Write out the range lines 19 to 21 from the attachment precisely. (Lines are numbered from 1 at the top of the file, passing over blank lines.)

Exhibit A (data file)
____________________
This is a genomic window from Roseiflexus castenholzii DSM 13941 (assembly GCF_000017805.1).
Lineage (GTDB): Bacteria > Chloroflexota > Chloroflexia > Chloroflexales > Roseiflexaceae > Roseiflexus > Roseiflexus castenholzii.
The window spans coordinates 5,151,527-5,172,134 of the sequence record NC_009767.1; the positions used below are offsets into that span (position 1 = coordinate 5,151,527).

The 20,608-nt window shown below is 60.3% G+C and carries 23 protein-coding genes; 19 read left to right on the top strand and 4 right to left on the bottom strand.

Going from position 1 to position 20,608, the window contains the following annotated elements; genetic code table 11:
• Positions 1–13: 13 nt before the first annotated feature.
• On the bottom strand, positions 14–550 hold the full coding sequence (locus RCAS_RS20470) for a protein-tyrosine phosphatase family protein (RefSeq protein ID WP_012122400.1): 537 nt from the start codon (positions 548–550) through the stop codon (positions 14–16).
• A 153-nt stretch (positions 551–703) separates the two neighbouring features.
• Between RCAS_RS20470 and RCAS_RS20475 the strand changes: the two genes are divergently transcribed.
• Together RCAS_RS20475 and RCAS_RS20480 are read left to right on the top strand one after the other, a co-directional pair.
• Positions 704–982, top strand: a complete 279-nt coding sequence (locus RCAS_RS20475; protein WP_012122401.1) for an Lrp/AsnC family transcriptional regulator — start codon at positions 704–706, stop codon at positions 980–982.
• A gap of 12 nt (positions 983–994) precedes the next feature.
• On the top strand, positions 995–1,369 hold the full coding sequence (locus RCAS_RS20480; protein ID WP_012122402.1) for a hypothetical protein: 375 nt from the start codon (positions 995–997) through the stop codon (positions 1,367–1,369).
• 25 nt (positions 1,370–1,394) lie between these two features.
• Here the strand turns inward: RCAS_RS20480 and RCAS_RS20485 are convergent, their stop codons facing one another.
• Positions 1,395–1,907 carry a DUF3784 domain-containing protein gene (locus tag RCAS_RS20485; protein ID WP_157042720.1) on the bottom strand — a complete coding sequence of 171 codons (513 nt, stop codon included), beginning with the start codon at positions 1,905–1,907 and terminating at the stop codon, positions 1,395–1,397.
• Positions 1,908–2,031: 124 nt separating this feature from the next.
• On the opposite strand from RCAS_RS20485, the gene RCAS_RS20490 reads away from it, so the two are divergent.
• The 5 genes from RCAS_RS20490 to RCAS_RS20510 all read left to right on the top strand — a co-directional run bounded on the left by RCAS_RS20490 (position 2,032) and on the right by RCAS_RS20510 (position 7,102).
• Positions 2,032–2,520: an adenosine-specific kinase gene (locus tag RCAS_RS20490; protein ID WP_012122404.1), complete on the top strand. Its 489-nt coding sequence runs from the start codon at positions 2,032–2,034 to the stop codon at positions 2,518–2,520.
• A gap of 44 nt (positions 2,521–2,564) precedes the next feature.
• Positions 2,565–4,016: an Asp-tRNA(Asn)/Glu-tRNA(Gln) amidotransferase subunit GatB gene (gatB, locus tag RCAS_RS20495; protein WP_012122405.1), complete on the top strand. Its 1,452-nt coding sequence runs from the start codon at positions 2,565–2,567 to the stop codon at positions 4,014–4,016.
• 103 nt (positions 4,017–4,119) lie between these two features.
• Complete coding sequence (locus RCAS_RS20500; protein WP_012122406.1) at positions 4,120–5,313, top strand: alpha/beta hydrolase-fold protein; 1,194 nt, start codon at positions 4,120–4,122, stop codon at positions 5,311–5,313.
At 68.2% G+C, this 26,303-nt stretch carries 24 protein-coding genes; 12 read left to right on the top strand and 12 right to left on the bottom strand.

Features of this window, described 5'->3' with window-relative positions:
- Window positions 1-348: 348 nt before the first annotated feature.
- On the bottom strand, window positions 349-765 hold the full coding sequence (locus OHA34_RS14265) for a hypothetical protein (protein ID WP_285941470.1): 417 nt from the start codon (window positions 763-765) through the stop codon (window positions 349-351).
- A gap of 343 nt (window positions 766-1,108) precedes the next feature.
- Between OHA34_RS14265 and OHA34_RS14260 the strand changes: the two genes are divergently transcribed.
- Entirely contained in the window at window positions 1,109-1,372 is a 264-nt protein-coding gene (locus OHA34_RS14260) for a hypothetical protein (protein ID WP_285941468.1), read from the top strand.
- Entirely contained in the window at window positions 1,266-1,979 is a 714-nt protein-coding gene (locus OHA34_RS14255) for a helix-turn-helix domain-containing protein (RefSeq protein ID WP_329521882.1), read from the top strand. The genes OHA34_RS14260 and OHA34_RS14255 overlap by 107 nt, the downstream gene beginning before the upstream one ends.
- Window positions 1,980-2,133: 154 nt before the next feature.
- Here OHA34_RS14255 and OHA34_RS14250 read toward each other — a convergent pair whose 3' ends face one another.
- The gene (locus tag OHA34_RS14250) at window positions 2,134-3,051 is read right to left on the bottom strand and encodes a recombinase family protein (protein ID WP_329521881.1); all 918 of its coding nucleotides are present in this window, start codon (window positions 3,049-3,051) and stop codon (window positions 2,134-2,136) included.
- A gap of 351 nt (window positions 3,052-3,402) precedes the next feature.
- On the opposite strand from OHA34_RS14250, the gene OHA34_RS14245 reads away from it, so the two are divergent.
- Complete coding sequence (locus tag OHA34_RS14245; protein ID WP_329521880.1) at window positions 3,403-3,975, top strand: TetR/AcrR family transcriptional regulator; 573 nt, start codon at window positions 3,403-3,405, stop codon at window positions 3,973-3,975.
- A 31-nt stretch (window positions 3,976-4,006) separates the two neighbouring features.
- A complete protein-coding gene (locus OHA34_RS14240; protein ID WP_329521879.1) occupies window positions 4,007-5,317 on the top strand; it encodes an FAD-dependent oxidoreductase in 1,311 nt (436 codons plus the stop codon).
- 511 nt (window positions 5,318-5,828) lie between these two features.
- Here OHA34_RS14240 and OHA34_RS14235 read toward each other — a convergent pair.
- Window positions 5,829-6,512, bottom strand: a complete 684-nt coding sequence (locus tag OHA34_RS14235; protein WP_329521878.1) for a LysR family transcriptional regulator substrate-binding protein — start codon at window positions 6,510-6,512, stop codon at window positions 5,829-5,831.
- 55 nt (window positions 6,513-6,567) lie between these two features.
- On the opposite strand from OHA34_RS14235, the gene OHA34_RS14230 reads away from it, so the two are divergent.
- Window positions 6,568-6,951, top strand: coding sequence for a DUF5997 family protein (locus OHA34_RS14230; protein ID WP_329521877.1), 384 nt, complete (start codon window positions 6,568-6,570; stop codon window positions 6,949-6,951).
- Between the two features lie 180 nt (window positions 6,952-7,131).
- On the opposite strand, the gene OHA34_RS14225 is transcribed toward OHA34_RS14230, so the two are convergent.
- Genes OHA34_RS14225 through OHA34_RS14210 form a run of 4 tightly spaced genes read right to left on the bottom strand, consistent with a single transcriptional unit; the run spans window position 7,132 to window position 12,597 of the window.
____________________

• The 5 genes from RCAS_RS20490 to RCAS_RS20510 all read left to right on the top strand — a co-directional run bounded on the left by RCAS_RS20490 (position 2,032) and on the right by RCAS_RS20510 (position 7,102).
• Positions 2,032–2,520: an adenosine-specific kinase gene (locus tag RCAS_RS20490; protein ID WP_012122404.1), complete on the top strand. Its 489-nt coding sequence runs from the start codon at positions 2,032–2,034 to the stop codon at positions 2,518–2,520.
• A gap of 44 nt (positions 2,521–2,564) precedes the next feature.